Ice Skating Training Facilities

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Financial Plan

Projecting Revenues and Expenses
      The validity of any financial projections depend on detailed and reliable historical economic records combined realistic assumptions to base the economic forecast. Shorter term forecasts have a higher degree of reliability than forecasts that extend 10, 15, or 20 years in the future.

      Determine the essential funding necessary to build out the project using a mixture of start-up capital, investor capital, and a construction loan converted to a long-term (20 to 30 year) fixed rate bank loan.  Add a 20% cushion to cover unanticipated expenses.  Do not rely on generating enough cash flow to generate a target profit to investors and pay back bank loans and also to assume payments for construction loans for various planned stages to achieve final build out of the project. 

      A preferred approach would be for the general partner to own the land and seek financing for the initial site preparation and develop, plus construction of the first stage of the project. Each additional stage could represent a separate financial group on leased land or land that has be subdivided into parcels that can be included as part of a total construction of phase of building out the complete complex.

      While it is possible to talk in generalities, hard numbers must start with a specific plan designed for a site that may require improvements that pertain only to that site for soil compacting, drainage, and access easements. Remember that building codes and zoning restrictions vary from community to community and can represent unanticipated approval delays. to determine the amount of start-up capital, investor capital, and a construction loan converted to a long-term (20 to 30 year) fixed rate bank loan.

Important Assumptions
      The financial plan depends on important assumptions, most of which are shown in the following table as annual assumptions. The monthly assumptions are included in the appendix. From the beginning, we recognize that collection days are critical, but not a factor we can influence easily. At least we are planning on the problem, and dealing with it. Interest rates, tax rates, and personnel burden are based on conservative assumptions.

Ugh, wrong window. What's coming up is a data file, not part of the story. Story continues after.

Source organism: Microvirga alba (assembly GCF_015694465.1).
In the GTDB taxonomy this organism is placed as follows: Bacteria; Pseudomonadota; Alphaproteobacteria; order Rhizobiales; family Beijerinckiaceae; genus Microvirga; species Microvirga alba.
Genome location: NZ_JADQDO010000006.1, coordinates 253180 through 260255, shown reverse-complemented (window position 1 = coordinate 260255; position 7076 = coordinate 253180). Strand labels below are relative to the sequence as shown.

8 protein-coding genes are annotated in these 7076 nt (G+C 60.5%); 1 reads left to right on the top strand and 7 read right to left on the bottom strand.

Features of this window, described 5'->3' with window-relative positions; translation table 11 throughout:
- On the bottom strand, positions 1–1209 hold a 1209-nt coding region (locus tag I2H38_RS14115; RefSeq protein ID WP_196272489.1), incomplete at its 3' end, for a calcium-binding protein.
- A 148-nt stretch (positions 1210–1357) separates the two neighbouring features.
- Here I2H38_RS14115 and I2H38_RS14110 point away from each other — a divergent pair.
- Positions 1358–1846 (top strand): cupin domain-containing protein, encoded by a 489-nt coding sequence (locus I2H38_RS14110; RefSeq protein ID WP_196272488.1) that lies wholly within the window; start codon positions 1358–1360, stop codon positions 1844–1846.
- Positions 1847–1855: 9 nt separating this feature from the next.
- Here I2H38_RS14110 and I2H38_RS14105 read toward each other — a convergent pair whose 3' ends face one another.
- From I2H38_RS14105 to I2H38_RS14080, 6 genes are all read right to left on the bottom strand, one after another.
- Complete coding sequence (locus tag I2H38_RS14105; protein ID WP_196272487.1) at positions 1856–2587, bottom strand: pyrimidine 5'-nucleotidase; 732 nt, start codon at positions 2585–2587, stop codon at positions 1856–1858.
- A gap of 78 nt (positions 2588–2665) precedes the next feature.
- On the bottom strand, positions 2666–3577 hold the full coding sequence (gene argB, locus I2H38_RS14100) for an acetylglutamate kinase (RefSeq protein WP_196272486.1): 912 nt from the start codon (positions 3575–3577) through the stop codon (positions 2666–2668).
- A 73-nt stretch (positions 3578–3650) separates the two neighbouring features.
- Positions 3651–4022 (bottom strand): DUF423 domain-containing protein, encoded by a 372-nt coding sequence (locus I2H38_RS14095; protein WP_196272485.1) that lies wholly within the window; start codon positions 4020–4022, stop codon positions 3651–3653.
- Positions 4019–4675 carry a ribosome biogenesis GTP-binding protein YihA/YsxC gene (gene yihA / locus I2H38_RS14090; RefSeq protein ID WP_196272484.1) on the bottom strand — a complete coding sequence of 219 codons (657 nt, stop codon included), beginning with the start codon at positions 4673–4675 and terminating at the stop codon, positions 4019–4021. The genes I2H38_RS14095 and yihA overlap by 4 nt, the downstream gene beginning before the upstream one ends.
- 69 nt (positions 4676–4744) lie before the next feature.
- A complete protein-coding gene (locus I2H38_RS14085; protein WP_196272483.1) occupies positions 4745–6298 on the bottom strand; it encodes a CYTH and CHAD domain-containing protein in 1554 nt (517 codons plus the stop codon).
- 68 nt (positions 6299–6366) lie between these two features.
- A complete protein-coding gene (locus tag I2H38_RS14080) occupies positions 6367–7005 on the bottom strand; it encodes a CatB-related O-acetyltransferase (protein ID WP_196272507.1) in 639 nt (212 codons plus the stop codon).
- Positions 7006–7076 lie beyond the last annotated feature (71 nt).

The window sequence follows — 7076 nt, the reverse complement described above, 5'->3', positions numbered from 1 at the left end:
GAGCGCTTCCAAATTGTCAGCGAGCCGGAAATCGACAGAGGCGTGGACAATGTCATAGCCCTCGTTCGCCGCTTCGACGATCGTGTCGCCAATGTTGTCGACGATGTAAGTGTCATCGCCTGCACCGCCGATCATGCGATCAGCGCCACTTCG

Some of the more important underlying assumptions are:

    • The strength of the economy
    • The short and long term forecast for sustained economic growth upon competition of the initial phase of the construction and any subsequent expansions to construct a second, third, or fourth stage of building out the project.
    • The projected rate of growth for sport and fitness memberships to break-even and generate a specific rate of return for investors.
General Assumptions

Year 1 Year 2 Year 3
Plan Month 1 2 3
Current Interest Rate 8.00% 8.00% 8.00%
Long-term Interest Rate 4.50% 4.50% 4.50%
Inflation Rate
2.25%
2.25% 2.25%
Tax Rate 16.25% 15.00% 16.25%
Other 0 0 0

Pro Forma Projected Organizational Start-up Expenses

Year 1 Year 2 Year 3
Initial Office Lease
$0
$0 $0
Working Capital
$0 $0 $0
Furniture, Fixtures & Equipment purchases
$0 $0 $0
Leasehold Improvements
$0 $0 $0
Security Deposits
$0 $0 $0
Office Supplies
$0 $0 $0
Office Equipment Leases
$0 $0 $0
Attorney Fees
$0 $0 $0
Fees to Develop Prospectus
$0 $0 $0
Commissions to Market Prospectus $0 $0 $0
Architect, Design, and Engineering Fees
$0 $0 $0
Option to Purchase Land for Project
$0 $0 $0
Rezoning Expenses if Required
$0 $0 $0
Obtaining Necessary Permits and Licenses
$0 $0 $0
Feasibility Study
$0 $0 $0
Demographic Study
$0 $0 $0
Marketing Analysis
$0 $0 $0
Preparing and Filing State and Federal Taxes
$0 $0 $0
Miscellaneous and Unforeseen expenses
$0 $0 $0
Total Start-up Costs
$0 $0 $0

Break-even Analysis
      The following table and chart is a summary break-even analysis supported by spread sheets of individual facility amenities management and service expenses: